“Once long-term inflation expectations decline, it is not easy to raise them,” said Takehiro Sato, a member of the policy board at the Bank of Japan, in a talk at the Yale School of Management on March 28. Sato spoke to students and faculty about the roots and consequences of long-term inflation expectations—both in Japan and as a lesson for the global economy.
Although the Bank of Japan has been successful in combating deflation, Sato said, those lessons were learned the hard way. “If Japan’s financial crisis in the late 1990s had been settled more promptly with ample liquidity provision and capital injection,” he said, “the large-scale credit crunch could have been avoided, and thus the subsequent path of Japan’s economy might have been different. This widely shared lesson was put to good use at the time of the global financial crisis afterward.”
In 2013, the bank introduced quantitative and qualitative monetary easing, or QQE. “Japan’s experience refutes the premise for monetary policy that long-term inflation expectations are determined by a central bank,” Sato said. “When a central bank re-anchors long-term inflation expectations toward the target, there will be a limit if monetary policy is the only game in town.”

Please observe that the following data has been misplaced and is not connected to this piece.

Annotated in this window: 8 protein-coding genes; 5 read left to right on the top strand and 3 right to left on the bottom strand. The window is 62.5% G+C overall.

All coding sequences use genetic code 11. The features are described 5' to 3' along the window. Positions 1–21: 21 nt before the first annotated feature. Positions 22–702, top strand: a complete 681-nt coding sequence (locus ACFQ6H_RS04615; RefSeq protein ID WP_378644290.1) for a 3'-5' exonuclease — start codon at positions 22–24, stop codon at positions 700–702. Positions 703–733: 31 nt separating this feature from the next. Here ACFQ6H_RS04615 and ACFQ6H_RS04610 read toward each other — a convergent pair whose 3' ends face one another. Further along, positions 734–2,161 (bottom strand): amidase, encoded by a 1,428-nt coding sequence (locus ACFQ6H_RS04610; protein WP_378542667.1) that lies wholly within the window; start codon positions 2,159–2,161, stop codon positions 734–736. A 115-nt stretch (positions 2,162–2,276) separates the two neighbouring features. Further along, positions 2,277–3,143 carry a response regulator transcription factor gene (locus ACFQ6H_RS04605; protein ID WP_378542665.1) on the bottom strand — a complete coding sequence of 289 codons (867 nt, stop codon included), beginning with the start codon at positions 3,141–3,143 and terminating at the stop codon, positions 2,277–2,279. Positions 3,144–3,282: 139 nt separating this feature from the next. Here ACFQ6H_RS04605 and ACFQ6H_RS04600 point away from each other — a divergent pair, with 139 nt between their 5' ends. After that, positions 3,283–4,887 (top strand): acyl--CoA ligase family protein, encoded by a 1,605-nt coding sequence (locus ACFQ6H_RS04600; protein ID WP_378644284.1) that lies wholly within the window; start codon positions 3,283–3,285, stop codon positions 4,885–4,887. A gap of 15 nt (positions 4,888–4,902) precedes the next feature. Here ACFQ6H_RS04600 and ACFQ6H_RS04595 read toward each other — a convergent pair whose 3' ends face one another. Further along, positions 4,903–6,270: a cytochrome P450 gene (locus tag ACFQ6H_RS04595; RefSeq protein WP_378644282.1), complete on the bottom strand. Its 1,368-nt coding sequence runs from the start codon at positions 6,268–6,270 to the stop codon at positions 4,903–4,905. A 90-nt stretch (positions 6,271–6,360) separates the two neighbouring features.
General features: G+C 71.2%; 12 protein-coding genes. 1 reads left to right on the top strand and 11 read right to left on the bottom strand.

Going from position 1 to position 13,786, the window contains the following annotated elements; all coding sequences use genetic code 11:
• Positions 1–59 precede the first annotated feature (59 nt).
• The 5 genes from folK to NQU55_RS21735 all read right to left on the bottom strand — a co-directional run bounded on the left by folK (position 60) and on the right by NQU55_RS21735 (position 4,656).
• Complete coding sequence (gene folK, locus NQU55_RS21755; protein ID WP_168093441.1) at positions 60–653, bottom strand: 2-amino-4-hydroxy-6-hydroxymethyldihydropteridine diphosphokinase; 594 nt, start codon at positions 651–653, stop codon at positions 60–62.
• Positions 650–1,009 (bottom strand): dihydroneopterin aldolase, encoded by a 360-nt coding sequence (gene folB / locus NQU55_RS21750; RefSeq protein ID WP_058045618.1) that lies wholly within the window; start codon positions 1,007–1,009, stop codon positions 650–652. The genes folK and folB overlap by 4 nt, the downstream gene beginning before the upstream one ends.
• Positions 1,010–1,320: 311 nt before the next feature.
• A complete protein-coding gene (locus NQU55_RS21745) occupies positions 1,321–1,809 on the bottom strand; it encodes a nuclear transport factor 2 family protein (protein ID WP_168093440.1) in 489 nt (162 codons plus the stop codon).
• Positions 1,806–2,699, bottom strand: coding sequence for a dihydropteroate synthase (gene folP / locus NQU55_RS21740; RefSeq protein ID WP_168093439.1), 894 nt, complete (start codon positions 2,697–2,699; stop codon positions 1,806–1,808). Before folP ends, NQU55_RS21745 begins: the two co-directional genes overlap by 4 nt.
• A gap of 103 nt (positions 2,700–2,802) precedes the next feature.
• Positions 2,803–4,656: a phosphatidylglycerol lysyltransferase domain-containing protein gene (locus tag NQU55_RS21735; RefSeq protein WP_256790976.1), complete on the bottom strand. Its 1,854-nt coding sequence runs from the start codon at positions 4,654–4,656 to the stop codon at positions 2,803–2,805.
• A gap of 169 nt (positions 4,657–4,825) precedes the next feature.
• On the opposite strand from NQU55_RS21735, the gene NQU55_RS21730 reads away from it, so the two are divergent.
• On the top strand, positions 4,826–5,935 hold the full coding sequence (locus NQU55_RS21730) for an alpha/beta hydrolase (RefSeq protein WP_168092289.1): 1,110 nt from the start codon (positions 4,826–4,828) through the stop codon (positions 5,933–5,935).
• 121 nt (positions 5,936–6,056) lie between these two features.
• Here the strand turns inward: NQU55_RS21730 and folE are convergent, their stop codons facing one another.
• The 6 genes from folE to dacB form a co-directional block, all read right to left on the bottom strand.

Since the QQE, Sato has seen the importance of changing entrenched expectations of inflation, with structural policies—such as labor-market reform—that boost participation in the labor force, productivity, and a higher growth rate overall.
As an example, Sato cited changing wage-setting mechanisms by negotiating increases for several years into the future. He also recommended dynamic U.S.-style employment practices that allow worker compensation to reflect risk premiums, with a caveat: “It is important to gain the understanding of labor unions by establishing a social safety net that leads to economic growth.”
Demographic trends, of course, are a significant factor in engineering a recovery. Addressing labor shortages will be a priority, since the Japanese population is dropping precipitously. Offsetting those losses, women’s participation in the labor force in Japan is even higher than in the U.S. Meanwhile, Japanese life expectancy averages 80, the highest in the world, and Sato explained that a new age category has emerged—the “younger old,” who can work for many more years than in previous generations. Those same older workers are enthusiastic consumers, Sato said. Yet young people are more apprehensive, and are far more likely to be frugal than their elders. That, too, can stifle economic growth. As Sato observed, once consumers lose faith in a prosperous future, “it is not easy to rebuild credibility.”
About the Event
Please join us on Tuesday, March 28 for “Lessons of Japan: Focusing on Issues Regarding Long-Term Inflation Expectations,” a Colloquium in Asset Management with Takehiro Sato, member of the policy board, Bank of Japan. The Colloquium in Asset Management is a series of candid talks with leaders of major investment funds, heads of hedge funds, practitioners, and senior research faculty shaping the field.